IRT mystery with murder, mayhem and Moriarty

By John Lyle Belden

Would you recognize Sherlock Holmes if you saw him? That question is at the heart of “Holmes and Watson,” a mystery by Jeffrey Hatcher opening the 2018-19 season at Indiana Repertory Theatre.

The play is set on a remote Scottish island, several years after Holmes is believed to have died, gone over a Swiss mountain waterfall with his archrival Moriarty. (Tired of the character, author Arthur Conan Doyle offed the detective in “The Final Problem.” Bowing to public pressure, he brought Holmes back to life 10 years later.) Dr. Watson (played by Torrey Hanson) has been debunking the many impostors claiming to be the miraculously surviving Sherlock Holmes. Now, in an old fortress and lighthouse converted to an asylum, he is confronted with three.

The facility’s head, Dr. Evans (Henry Woronicz) presents a trio of distinctly different men (Michael Brusasco, Nathan Hosner and Rob Johansen), all claiming to be the detective. Having otherwise only seen an orderly (Ryan Artzberger) and the Matron (Jennifer Johansen) in the building, Watson surmises the three men are the only inmates. The mystery deepens as we discover that there has been a murder prior to Watson’s arrival, and a mysterious woman at large.

I dare not say more, so you can unravel this for yourself at the show. We tend to think of Sherlock Holmes as a singular character, but we are presented by three different but familiar archetypes: the classic Holmes of old films, the adventurous Sherlock of Benedict Cumberbatch, and the odd iconoclast reminiscent of Jonny Lee Miller in “Elementary.” We also noticed a clue – never noted by anyone on stage – that could be an insight into what’s really going on.

These amazing actors all put in excellent work. I don’t want to give individual praise for fear of giving away a secret, but suffice to say all are perfectly suited to characters where any of them may not be whom they seem.

The play is directed by former IRT artistic director Risa Brainin, who is familiar with Hatcher’s works, as well as the man himself. Robert Mark Morgan’s brilliant stage design contains sweeping layered curves, suggesting an aperture or the eye’s iris, opening and closing as the focus of the inquiry shifts.

Though not by Doyle, this drama fits right in the world he wrote for Holmes, with a tantalizing mystery worthy of the canon, complete with plot twists you’d see on an episode of “Masterpiece.”

“Holmes and Watson” runs through October 21 at the IRT, 140 W. Washington St., downtown Indianapolis. Call 317-635-5252 or visit http://www.irtlive.com.

Tensions of modern espionage play out in IRT’s ‘Miranda’

By John Lyle Belden

Meet Susanna Jones, known to some as Dana Sanders, and to her mother as “Miranda,” in the spy thriller by that name by Indiana Repertory Theatre playwright in residence James Still on the IRT upper stage through April 23.

An offstage character in Still’s “The House that Jack Built” (which it is not necessary to have seen), Miranda was said to be working overseas for IKEA. But actually, the appropriate letters are CIA.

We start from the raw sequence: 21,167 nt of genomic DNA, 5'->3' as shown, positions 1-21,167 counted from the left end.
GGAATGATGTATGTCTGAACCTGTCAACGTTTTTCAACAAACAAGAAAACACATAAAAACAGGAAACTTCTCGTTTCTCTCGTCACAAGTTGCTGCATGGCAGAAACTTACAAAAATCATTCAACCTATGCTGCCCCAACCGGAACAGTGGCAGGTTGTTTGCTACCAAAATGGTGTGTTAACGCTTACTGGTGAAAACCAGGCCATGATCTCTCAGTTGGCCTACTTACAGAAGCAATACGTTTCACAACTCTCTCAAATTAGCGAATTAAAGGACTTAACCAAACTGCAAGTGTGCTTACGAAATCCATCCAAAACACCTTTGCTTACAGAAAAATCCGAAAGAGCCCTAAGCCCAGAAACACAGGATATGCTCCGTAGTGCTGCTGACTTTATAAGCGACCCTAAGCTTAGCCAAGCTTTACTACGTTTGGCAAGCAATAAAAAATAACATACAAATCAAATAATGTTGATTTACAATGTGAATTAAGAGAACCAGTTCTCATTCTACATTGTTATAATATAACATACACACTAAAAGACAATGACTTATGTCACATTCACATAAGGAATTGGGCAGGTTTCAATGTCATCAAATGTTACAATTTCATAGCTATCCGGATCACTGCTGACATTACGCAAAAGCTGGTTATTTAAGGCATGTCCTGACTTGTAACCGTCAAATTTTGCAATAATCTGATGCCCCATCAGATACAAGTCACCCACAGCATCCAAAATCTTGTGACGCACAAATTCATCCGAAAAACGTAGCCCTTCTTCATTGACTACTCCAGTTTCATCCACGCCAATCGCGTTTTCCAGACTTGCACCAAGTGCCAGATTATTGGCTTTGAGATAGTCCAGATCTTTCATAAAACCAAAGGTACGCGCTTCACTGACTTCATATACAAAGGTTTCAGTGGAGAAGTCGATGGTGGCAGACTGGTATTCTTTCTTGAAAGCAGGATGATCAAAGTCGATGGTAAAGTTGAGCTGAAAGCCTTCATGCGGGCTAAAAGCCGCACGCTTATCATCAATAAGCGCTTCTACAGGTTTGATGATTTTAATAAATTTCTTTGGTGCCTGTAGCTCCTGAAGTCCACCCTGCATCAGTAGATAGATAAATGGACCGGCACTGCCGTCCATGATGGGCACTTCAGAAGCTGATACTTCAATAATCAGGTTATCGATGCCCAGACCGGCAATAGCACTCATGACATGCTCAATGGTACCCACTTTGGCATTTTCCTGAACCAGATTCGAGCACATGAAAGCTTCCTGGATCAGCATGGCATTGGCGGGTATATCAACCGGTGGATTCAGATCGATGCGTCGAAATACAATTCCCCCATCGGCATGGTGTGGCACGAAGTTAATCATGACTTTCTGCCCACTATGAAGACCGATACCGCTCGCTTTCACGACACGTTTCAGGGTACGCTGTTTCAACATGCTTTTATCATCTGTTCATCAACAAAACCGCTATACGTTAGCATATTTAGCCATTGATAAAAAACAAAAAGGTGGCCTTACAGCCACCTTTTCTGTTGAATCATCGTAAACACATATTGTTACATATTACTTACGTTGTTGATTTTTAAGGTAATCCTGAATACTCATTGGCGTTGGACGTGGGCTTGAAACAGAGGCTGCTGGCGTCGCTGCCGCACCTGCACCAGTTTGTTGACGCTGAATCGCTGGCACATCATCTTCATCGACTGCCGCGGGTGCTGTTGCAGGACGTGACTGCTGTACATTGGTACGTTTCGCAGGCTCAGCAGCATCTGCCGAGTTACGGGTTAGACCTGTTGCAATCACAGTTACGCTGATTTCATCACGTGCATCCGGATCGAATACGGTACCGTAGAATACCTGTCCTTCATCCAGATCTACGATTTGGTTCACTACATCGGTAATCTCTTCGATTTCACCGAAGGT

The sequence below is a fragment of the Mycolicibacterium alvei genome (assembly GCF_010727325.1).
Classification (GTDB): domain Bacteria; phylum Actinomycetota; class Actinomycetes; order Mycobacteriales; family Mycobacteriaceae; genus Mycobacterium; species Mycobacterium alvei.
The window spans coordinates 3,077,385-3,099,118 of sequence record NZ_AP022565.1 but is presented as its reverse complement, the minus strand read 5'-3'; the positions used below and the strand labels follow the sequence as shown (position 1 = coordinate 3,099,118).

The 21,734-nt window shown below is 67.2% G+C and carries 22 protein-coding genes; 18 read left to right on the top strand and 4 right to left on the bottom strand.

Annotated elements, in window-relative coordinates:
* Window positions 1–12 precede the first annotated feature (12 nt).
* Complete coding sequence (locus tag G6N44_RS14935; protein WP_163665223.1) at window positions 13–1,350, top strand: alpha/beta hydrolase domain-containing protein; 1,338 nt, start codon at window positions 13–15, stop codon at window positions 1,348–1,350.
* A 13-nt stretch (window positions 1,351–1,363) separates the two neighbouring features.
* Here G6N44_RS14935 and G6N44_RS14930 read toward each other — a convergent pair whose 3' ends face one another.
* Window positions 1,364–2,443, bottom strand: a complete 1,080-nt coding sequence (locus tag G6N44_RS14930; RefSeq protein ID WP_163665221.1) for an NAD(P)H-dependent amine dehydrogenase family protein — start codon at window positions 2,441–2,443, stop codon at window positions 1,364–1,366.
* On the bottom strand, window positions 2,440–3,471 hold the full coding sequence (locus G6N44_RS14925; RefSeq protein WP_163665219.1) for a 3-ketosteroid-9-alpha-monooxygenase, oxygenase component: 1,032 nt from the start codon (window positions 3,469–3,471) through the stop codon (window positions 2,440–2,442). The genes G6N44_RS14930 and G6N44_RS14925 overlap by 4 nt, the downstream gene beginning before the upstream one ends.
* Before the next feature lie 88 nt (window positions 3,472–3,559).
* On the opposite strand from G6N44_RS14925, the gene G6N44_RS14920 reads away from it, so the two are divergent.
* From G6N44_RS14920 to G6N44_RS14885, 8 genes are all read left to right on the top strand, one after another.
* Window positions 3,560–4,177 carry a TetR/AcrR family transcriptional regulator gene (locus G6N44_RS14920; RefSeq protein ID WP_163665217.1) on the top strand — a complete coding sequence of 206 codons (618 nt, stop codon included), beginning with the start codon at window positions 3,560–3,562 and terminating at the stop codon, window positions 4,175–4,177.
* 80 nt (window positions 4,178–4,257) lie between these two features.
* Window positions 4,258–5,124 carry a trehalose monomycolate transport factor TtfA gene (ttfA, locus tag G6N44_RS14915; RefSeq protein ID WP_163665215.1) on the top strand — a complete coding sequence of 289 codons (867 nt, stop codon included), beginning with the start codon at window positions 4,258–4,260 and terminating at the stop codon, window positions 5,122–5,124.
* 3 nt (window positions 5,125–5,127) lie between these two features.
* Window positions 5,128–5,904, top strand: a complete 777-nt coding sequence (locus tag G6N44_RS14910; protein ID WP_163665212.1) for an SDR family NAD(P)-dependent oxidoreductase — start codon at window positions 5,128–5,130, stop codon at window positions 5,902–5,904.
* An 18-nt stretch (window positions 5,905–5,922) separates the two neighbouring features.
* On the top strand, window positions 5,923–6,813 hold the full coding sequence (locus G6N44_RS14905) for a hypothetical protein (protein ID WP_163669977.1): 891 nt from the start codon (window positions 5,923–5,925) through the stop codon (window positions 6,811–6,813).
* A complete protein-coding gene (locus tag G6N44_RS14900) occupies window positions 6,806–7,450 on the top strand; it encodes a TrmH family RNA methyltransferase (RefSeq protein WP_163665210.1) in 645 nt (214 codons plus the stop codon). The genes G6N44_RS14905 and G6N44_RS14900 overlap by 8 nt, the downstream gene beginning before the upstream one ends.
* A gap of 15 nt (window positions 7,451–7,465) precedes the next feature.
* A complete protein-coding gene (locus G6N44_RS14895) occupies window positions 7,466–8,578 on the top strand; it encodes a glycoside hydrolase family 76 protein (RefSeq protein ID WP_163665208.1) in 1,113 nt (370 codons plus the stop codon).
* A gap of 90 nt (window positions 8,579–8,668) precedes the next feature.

As Susanna, Miranda (played by Jennifer Coombs) has as her cover an international program teaching Shakespeare to kids in Adan, Yemen. The ancient city actually sits in a dormant volcano, an excellent symbol of the growing tension of the play.

She works with and reports to John (Torrey Hanson), an old hand brought out of retirement for this very sensitive mission. No agent can get close to the men plotting local, regional and global terrorism, but Susanna can talk to one of the few female doctors, Dr. Al-Aghari (Arya Daire), as by religious law only women can touch women, and thus she treats local wives – who whisper secrets to her.

Meanwhile, only one young student, Shahid (Ninos Baba) has shown up to learn “Othello” (with his own ideas about which character is more Yemeni, which one more American). And a supervisor (Mary Beth Fisher) is not pleased that Miranda was inadvertently contacted by someone as her “Dana” alias the year before in Jordan.

This sets up a web of who-can-trust-who that draws the audience in, as our only reliable narrator is the title character (or is she?). A chance meeting at a café suddenly has broader meaning and context. Why do lights dim when they do? Where do characters go when they leave our sight? The Bard’s words, “I am not what I am,” haunt every scene.

Miranda, through Coombs performance, gives us far more of herself than she shows to the other characters. We see her addicted to the spy game, but also how it has affected her – “Bin Laden still shows up in my dreams,” she laments to her partner.

Daire garners our sympathy as a woman in a harsh but familiar world, torn between conflicting loyalties and cultures, while concerned for her own family’s survival. “Certainty is an American luxury,” the doctor tells Susanna.

Hanson and Fisher are also solid. Baba as Shahid gives us a unique perspective, reminding us that this is more than an American story.

The play is set in 2014, near a recent turning point in Yemen’s ongoing conflicts, giving the narrative freshness and urgency. Still did extensive research and interviews with people in the know, so that he could – as one character put it – “lie truthfully.”

No cloak and dagger are needed for you to find “Miranda” – the IRT is at 140 W. Washington St., near Circle Centre; call 317-635-5252 or visit www.irtlive.com.

John L. Belden is also Associate Editor and A&E editor of The Eagle (formerly The Word), the Indianapolis-based Midwest LGBTQ news source, which ran a story on this play in the April 1 edition, and will have an edited version of this review in the April 15 edition.